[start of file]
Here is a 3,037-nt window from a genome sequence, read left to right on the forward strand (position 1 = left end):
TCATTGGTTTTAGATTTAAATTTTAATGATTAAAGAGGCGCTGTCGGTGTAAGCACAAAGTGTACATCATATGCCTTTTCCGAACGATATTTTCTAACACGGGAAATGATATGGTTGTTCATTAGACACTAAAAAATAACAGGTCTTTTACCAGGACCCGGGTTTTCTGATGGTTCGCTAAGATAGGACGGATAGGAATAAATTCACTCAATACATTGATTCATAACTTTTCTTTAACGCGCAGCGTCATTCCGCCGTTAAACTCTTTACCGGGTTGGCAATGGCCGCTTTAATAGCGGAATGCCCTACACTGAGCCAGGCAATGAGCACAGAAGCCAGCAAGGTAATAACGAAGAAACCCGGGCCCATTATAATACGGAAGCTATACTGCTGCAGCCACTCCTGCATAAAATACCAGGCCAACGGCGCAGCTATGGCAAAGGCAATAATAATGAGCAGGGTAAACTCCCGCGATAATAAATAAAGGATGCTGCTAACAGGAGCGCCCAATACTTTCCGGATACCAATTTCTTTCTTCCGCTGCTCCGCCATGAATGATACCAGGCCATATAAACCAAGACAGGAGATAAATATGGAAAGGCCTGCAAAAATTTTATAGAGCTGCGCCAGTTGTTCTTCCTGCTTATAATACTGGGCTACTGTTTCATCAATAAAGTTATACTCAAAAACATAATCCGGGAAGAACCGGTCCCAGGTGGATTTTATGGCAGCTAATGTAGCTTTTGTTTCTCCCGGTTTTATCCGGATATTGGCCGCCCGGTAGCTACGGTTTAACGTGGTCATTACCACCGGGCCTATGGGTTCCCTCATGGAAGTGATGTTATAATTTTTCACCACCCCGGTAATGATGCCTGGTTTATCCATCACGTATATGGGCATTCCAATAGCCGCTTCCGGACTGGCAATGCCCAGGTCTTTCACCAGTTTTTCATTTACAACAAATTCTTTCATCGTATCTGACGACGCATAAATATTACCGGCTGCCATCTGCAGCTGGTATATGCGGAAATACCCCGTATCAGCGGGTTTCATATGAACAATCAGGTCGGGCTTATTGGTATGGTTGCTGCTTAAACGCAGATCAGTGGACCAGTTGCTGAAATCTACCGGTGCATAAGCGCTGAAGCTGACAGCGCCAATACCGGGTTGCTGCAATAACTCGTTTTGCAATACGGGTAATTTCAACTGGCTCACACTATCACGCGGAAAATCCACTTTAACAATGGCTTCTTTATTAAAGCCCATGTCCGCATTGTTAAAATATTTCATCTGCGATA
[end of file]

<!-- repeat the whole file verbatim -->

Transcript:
Here is a 3,037-nt window from a genome sequence, read left to right on the forward strand (position 1 = left end):
TCATTGGTTTTAGATTTAAATTTTAATGATTAAAGAGGCGCTGTCGGTGTAAGCACAAAGTGTACATCATATGCCTTTTCCGAACGATATTTTCTAACACGGGAAATGATATGGTTGTTCATTAGACACTAAAAAATAACAGGTCTTTTACCAGGACCCGGGTTTTCTGATGGTTCGCTAAGATAGGACGGATAGGAATAAATTCACTCAATACATTGATTCATAACTTTTCTTTAACGCGCAGCGTCATTCCGCCGTTAAACTCTTTACCGGGTTGGCAATGGCCGCTTTAATAGCGGAATGCCCTACACTGAGCCAGGCAATGAGCACAGAAGCCAGCAAGGTAATAACGAAGAAACCCGGGCCCATTATAATACGGAAGCTATACTGCTGCAGCCACTCCTGCATAAAATACCAGGCCAACGGCGCAGCTATGGCAAAGGCAATAATAATGAGCAGGGTAAACTCCCGCGATAATAAATAAAGGATGCTGCTAACAGGAGCGCCCAATACTTTCCGGATACCAATTTCTTTCTTCCGCTGCTCCGCCATGAATGATACCAGGCCATATAAACCAAGACAGGAGATAAATATGGAAAGGCCTGCAAAAATTTTATAGAGCTGCGCCAGTTGTTCTTCCTGCTTATAATACTGGGCTACTGTTTCATCAATAAAGTTATACTCAAAAACATAATCCGGGAAGAACCGGTCCCAGGTGGATTTTATGGCAGCTAATGTAGCTTTTGTTTCTCCCGGTTTTATCCGGATATTGGCCGCCCGGTAGCTACGGTTTAACGTGGTCATTACCACCGGGCCTATGGGTTCCCTCATGGAAGTGATGTTATAATTTTTCACCACCCCGGTAATGATGCCTGGTTTATCCATCACGTATATGGGCATTCCAATAGCCGCTTCCGGACTGGCAATGCCCAGGTCTTTCACCAGTTTTTCATTTACAACAAATTCTTTCATCGTATCTGACGACGCATAAATATTACCGGCTGCCATCTGCAGCTGGTATATGCGGAAATACCCCGTATCAGCGGGTTTCATATGAACAATCAGGTCGGGCTTATTGGTATGGTTGCTGCTTAAACGCAGATCAGTGGACCAGTTGCTGAAATCTACCGGTGCATAAGCGCTGAAGCTGACAGCGCCAATACCGGGTTGCTGCAATAACTCGTTTTGCAATACGGGTAATTTCAACTGGCTCACACTATCACGCGGAAAATCCACTTTAACAATGGCTTCTTTATTAAAGCCCATGTCCGCATTGTTAAAATATTTCATCTGCGATA